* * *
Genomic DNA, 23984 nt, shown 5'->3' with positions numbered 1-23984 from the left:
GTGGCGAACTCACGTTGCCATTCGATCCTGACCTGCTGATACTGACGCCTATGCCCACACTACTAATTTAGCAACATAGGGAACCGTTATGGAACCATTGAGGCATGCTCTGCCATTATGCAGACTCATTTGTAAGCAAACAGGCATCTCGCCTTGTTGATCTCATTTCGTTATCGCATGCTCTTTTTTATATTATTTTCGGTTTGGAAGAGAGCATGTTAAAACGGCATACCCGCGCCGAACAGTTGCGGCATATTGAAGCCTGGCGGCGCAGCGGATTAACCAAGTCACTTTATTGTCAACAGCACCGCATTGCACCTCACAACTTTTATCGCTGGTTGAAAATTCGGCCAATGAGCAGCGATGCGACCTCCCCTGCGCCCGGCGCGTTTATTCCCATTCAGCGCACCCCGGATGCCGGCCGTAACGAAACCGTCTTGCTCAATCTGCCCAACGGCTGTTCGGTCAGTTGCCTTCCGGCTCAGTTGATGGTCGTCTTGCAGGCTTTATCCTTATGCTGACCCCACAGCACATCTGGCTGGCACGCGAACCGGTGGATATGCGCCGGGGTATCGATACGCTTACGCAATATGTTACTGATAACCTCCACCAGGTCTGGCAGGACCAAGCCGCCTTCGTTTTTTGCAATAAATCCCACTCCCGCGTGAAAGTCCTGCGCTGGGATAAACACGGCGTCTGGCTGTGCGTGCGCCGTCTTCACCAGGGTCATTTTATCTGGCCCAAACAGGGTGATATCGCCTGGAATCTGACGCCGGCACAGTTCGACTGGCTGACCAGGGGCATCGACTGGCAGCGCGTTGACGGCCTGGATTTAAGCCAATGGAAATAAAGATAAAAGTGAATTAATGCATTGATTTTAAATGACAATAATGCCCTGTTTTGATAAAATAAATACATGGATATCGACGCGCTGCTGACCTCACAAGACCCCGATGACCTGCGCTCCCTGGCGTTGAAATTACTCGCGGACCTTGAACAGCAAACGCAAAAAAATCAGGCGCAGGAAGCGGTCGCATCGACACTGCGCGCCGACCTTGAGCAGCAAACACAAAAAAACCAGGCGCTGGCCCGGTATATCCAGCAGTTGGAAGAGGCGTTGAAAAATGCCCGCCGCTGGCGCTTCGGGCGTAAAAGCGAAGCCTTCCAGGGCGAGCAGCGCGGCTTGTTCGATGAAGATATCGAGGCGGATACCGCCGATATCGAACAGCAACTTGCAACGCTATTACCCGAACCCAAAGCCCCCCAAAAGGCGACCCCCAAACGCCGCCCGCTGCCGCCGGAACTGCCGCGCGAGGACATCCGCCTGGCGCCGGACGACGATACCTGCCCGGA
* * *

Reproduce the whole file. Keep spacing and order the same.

Genomic DNA, 23984 nt, shown 5'->3' with positions numbered 1-23984 from the left:
GTGGCGAACTCACGTTGCCATTCGATCCTGACCTGCTGATACTGACGCCTATGCCCACACTACTAATTTAGCAACATAGGGAACCGTTATGGAACCATTGAGGCATGCTCTGCCATTATGCAGACTCATTTGTAAGCAAACAGGCATCTCGCCTTGTTGATCTCATTTCGTTATCGCATGCTCTTTTTTATATTATTTTCGGTTTGGAAGAGAGCATGTTAAAACGGCATACCCGCGCCGAACAGTTGCGGCATATTGAAGCCTGGCGGCGCAGCGGATTAACCAAGTCACTTTATTGTCAACAGCACCGCATTGCACCTCACAACTTTTATCGCTGGTTGAAAATTCGGCCAATGAGCAGCGATGCGACCTCCCCTGCGCCCGGCGCGTTTATTCCCATTCAGCGCACCCCGGATGCCGGCCGTAACGAAACCGTCTTGCTCAATCTGCCCAACGGCTGTTCGGTCAGTTGCCTTCCGGCTCAGTTGATGGTCGTCTTGCAGGCTTTATCCTTATGCTGACCCCACAGCACATCTGGCTGGCACGCGAACCGGTGGATATGCGCCGGGGTATCGATACGCTTACGCAATATGTTACTGATAACCTCCACCAGGTCTGGCAGGACCAAGCCGCCTTCGTTTTTTGCAATAAATCCCACTCCCGCGTGAAAGTCCTGCGCTGGGATAAACACGGCGTCTGGCTGTGCGTGCGCCGTCTTCACCAGGGTCATTTTATCTGGCCCAAACAGGGTGATATCGCCTGGAATCTGACGCCGGCACAGTTCGACTGGCTGACCAGGGGCATCGACTGGCAGCGCGTTGACGGCCTGGATTTAAGCCAATGGAAATAAAGATAAAAGTGAATTAATGCATTGATTTTAAATGACAATAATGCCCTGTTTTGATAAAATAAATACATGGATATCGACGCGCTGCTGACCTCACAAGACCCCGATGACCTGCGCTCCCTGGCGTTGAAATTACTCGCGGACCTTGAACAGCAAACGCAAAAAAATCAGGCGCAGGAAGCGGTCGCATCGACACTGCGCGCCGACCTTGAGCAGCAAACACAAAAAAACCAGGCGCTGGCCCGGTATATCCAGCAGTTGGAAGAGGCGTTGAAAAATGCCCGCCGCTGGCGCTTCGGGCGTAAAAGCGAAGCCTTCCAGGGCGAGCAGCGCGGCTTGTTCGATGAAGATATCGAGGCGGATACCGCCGATATCGAACAGCAACTTGCAACGCTATTACCCGAACCCAAAGCCCCCCAAAAGGCGACCCCCAAACGCCGCCCGCTGCCGCCGGAACTGCCGCGCGAGGACATCCGCCTGGCGCCGGACGACGATACCTGCCCGGA